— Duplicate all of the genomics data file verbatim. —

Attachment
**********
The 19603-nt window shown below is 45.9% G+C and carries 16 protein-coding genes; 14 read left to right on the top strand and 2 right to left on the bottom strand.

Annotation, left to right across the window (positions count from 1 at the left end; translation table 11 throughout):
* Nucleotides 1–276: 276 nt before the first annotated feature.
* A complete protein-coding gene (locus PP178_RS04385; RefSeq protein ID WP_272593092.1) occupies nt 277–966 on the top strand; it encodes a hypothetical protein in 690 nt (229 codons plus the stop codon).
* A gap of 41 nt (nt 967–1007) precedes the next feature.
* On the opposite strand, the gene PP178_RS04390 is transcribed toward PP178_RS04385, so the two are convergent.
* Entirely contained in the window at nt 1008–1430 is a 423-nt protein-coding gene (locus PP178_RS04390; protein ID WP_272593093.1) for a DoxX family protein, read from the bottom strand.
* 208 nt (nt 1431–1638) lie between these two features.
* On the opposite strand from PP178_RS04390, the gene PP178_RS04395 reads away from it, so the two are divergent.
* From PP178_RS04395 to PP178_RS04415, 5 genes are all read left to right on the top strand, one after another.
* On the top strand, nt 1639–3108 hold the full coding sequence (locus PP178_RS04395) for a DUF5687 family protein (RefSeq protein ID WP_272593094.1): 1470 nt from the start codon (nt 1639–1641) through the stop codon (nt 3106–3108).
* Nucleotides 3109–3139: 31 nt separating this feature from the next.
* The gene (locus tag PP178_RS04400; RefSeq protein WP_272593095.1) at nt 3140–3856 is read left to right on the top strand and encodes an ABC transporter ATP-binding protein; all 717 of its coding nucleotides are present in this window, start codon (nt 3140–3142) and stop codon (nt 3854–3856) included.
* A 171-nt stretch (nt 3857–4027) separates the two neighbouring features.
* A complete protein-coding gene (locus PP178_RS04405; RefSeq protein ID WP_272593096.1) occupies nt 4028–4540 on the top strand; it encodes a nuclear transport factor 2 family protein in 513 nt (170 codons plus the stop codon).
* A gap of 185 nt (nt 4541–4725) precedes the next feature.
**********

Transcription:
The 19603-nt window shown below is 45.9% G+C and carries 16 protein-coding genes; 14 read left to right on the top strand and 2 right to left on the bottom strand.

Annotation, left to right across the window (positions count from 1 at the left end; translation table 11 throughout):
* Nucleotides 1–276: 276 nt before the first annotated feature.
* A complete protein-coding gene (locus PP178_RS04385; RefSeq protein ID WP_272593092.1) occupies nt 277–966 on the top strand; it encodes a hypothetical protein in 690 nt (229 codons plus the stop codon).
* A gap of 41 nt (nt 967–1007) precedes the next feature.
* On the opposite strand, the gene PP178_RS04390 is transcribed toward PP178_RS04385, so the two are convergent.
* Entirely contained in the window at nt 1008–1430 is a 423-nt protein-coding gene (locus PP178_RS04390; protein ID WP_272593093.1) for a DoxX family protein, read from the bottom strand.
* 208 nt (nt 1431–1638) lie between these two features.
* On the opposite strand from PP178_RS04390, the gene PP178_RS04395 reads away from it, so the two are divergent.
* From PP178_RS04395 to PP178_RS04415, 5 genes are all read left to right on the top strand, one after another.
* On the top strand, nt 1639–3108 hold the full coding sequence (locus PP178_RS04395) for a DUF5687 family protein (RefSeq protein ID WP_272593094.1): 1470 nt from the start codon (nt 1639–1641) through the stop codon (nt 3106–3108).
* Nucleotides 3109–3139: 31 nt separating this feature from the next.
* The gene (locus tag PP178_RS04400; RefSeq protein WP_272593095.1) at nt 3140–3856 is read left to right on the top strand and encodes an ABC transporter ATP-binding protein; all 717 of its coding nucleotides are present in this window, start codon (nt 3140–3142) and stop codon (nt 3854–3856) included.
* A 171-nt stretch (nt 3857–4027) separates the two neighbouring features.
* A complete protein-coding gene (locus PP178_RS04405; RefSeq protein ID WP_272593096.1) occupies nt 4028–4540 on the top strand; it encodes a nuclear transport factor 2 family protein in 513 nt (170 codons plus the stop codon).
* A gap of 185 nt (nt 4541–4725) precedes the next feature.